Saturday, 7 August 2010

New Statesman Claims Bellahouston Park Will Be Poorly Attended

Our Lord is behind him, but what of Scottish Catholics?
The New Statesman Online Magazine has claimed that the Holy Father has been 'snubbed' by Scottish Catholics, with a low attendance expected for the open-air Mass in Bellahouston Park...

'Controversy has broken out over the Pope's planned open-air Mass at Bellahouston Park, near Glasgow, with many parishes returning more than half of their allocated tickets for the event.

The organisers now reportedly fear that attendance will fall short of the 100,000 they expected to come to the Mass, which will cost £1.5m to stage. Each of Scotland's 450 Catholic parishes received a pro-rata ticket allocation based on the size of its regular congregation, but the Herald reports that, in some cases, only one-sixth of the parishioners are planning to take up their places at the papal event.

In 1982, Pope John Paul II celebrated Mass at the same site on a sunny afternoon, with 300,000 people in attendance. The choice of this site has been interpreted as an attempt to re-create the success and popularity of that service for a pope who has been under siege in recent months.

The open-air Mass requires participants to be in their places hours before the two-hour service begins, and it is thought that fears about the weather and long travel times are putting people off. Distant parishes are also planning to watch the service via video link, rather than travel to the other side of the country to attend in person.

The service, which will take place on 19 September during the Pope's state visit to Britain, has also reopened the debate over the cost of the papal trip to Britain. Although it insists that pilgrims will not have to pay to attend the Mass at Bellahouston, the Catholic Church has asked each parish to make a donation of £20 per attendee - an obligation that many parishes have passed on to their parishioners.

The total cost of the visit, which will be borne by Britain, as the host nation, provoked outrage in some quarters when it was revealed that it could exceed £20m. As well as asking for "voluntary donations" from the public to cover the cost of specific events, the Catholic Church is also asking members to donate towards the overall cost of the visit, which it currently estimates at £7m.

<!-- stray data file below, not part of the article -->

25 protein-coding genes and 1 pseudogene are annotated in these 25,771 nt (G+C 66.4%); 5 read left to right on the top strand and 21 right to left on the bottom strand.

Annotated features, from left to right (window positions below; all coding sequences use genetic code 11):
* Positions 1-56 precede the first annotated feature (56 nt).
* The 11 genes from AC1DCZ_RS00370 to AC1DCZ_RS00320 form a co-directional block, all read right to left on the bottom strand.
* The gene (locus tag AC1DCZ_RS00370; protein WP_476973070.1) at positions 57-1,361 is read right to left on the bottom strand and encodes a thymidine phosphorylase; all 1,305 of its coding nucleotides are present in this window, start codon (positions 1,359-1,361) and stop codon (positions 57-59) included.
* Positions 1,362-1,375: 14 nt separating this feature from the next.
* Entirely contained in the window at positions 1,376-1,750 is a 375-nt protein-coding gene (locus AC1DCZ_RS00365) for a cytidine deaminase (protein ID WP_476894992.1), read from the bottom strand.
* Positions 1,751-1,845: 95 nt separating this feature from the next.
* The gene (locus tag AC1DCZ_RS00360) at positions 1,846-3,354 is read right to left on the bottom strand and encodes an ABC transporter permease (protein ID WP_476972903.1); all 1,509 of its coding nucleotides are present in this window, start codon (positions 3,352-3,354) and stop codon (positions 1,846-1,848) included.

The Church is also selling merchandise to coincide with the trip. T-shirts, fridge magnets and mugs are available, as well as more conventional religious artefacts. Besides being hit by low attendance figures, the Pope's visit could suffer from a lack of television exposure, after BBC workers threatened to strike during that period (which will coincide with other major events such as the Last Night of the Proms) over pension disputes. Workers are being balloted on the issue; a result is expected in the week before the Pope is due to arrive in Britain.

Add to this the stated intention of Richard Dawkins and others to attempt to arrest the Pope for his alleged complicity in the child abuse scandal while he is on British soil, and we could be in for an eventful visit come September.'

Any initial thoughts on this report?

H/T Raymond Bell


Dope the Pope, he's nicer that way! said...

I'm sure it will be a semi-flop, most catholic wish to distance themselves from Benedict's particular brand of fundamentalism

Anonymous said...

Yep I've got some thoughts; what a load of (insert Anglo Saxon here).

My parish applied for 700 tickets and only got 500; it's been the same story in a neighbouring parish. They do seem to be doing their utmost to put us off; dire warnings about inclement weather, uncomfortable seating and not being allowed to just turn up. For crying out loud we're Scots. We are used to rain and weather. We host T in the Park every year and it's not comfortable to say the least. We will cope. I think the New Statesman is doing one of those wish fulfillment reports. It's total nonsense.

Patricius said...